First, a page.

Do we actually want to be a small business nation? Treasurer Joe Hockey thinks we do.

In last night’s budget speech, Joe Hockey spoke extensively of his father’s property business, and made it sound wonderful:

“I, like so many of my colleagues, grew up in a small business family. That small business put a roof over our heads. It paid the bills. It gave all of the family a chance at a better life. Small business is often a family business. A business of brothers and sisters, uncles and aunts, cousins, parents and children. And for those who work in a small business, who are not related, well they often become family.”

(The future Treasurer’s experience with small business evidently shaped him so much that upon graduating university he went off to work for major law firm Corrs Chambers Westgarth.)

Today, the head of the small business lobby described himself as “gobsmacked” and revealed that his sector got “far more” than it lobbied for.

Small business owners are a powerful voting bloc. But the budget’s unchained enthusiasm for the entrepreneurial class makes one wonder if it is, in fact, devoid of the ideological touch that soured last year’s effort.

Most of us probably have warm thoughts towards small businesses — the people who cut our hair and wrap our fish and chips in paper. But the Treasurer’s current small business obsession — and make no mistake, this budget is obsessed with small business — could have less benign effects than putting a smile on the local cafe owner’s face.


Small businesses are a triumph of the human spirit when they succeed. But we must not let survivor bias colour our judgements. Thousands of small businesses go broke every year, with big personal costs.

The failure rate is significant. Of all the small businesses operating in 2010, 68% remain by 2014. That’s nearly one in three gone, often taking with them people’s physical and mental health, their relationships, life savings, and possibly the homes they live in. Big businesses, for all their weaknesses, permit us to live more stable and certain lives.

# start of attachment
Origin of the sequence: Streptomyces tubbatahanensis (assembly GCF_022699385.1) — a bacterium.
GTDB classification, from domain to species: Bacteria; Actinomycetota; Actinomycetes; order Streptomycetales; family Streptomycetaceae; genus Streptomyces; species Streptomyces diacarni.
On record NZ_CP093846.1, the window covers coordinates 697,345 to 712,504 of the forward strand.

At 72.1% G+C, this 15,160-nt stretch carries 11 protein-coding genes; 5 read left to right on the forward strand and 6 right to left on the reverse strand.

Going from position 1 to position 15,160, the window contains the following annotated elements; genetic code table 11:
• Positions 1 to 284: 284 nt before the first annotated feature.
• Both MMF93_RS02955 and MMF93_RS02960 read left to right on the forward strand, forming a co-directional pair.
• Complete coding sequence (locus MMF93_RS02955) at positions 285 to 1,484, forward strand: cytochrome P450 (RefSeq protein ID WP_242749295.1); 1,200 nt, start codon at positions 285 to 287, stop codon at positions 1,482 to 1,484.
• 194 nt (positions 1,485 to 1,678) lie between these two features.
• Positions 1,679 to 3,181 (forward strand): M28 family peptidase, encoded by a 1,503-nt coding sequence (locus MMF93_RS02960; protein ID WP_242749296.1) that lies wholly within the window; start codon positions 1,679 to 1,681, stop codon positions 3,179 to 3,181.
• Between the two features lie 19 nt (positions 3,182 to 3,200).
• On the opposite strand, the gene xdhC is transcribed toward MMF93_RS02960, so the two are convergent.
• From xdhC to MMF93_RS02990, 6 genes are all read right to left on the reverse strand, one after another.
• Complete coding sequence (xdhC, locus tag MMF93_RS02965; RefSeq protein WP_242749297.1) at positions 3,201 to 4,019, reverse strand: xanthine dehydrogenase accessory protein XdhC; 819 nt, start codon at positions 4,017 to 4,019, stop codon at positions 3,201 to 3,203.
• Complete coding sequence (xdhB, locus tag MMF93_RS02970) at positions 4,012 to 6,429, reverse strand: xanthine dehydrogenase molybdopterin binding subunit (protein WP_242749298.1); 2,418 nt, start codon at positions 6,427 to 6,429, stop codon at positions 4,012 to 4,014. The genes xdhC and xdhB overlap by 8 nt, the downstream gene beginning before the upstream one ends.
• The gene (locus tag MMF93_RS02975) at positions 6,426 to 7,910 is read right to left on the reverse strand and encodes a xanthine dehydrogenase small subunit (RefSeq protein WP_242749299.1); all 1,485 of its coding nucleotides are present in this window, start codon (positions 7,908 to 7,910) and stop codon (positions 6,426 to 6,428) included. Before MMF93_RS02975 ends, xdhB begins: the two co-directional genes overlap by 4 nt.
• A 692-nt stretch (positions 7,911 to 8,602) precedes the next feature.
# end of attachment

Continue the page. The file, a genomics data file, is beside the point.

Small businesses are not necessarily efficient. There are 2 million of them, providing employment for about half of all Australians that work in the private sector. But small businesses produce just a third of national output. That means priming the small business sector will produce less macro-economic bang for your buck.

Many small businesses have few growth prospects and still others are small because they are failing.

Some small businesses break out. In 2013, 27 small businesses grew from having just a handful of employees to more than 200.

But more small businesses shrink than grow. There were 500,000 small businesses employing one to four staff members in June 2013. A year later, 34,000 of them had more employees, but 52,000 had none.

Benefits to society

Big businesses make big profit. But they are also subject to stronger regulation. For example, businesses that employ fewer than 15 people have much looser obligations under unfair dismissal laws, and businesses with payrolls under half a million pay no payroll tax, etc.

A society with more small businesses is closer to the libertarian ideal of no regulation.

Small businesses are caught far more often failing to pay their employees’ superannuation, while big businesses can be incubators for generous policies on parental leave, etc. The upside to working for a big business is not always apparent when one is trapped in the daily bureaucracy of middle management or dealing with human resources, but its upsides are real.

So, is Australia ideologically obsessed with entrepreneurialism and business ownership? Squatters and gold miners play an important part in our history. But so do Qantas, BHP and Holden. We should consider carefully if we want the nation to break down into smaller and smaller economic units.

*Correction: An earlier version of this story misstated that 68% of small businesses that existed in 2010 still existed in 2014. In fact, 68% remain, with 32% gone.

Peter Fray

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Peter Fray
Editor-in-chief of Crikey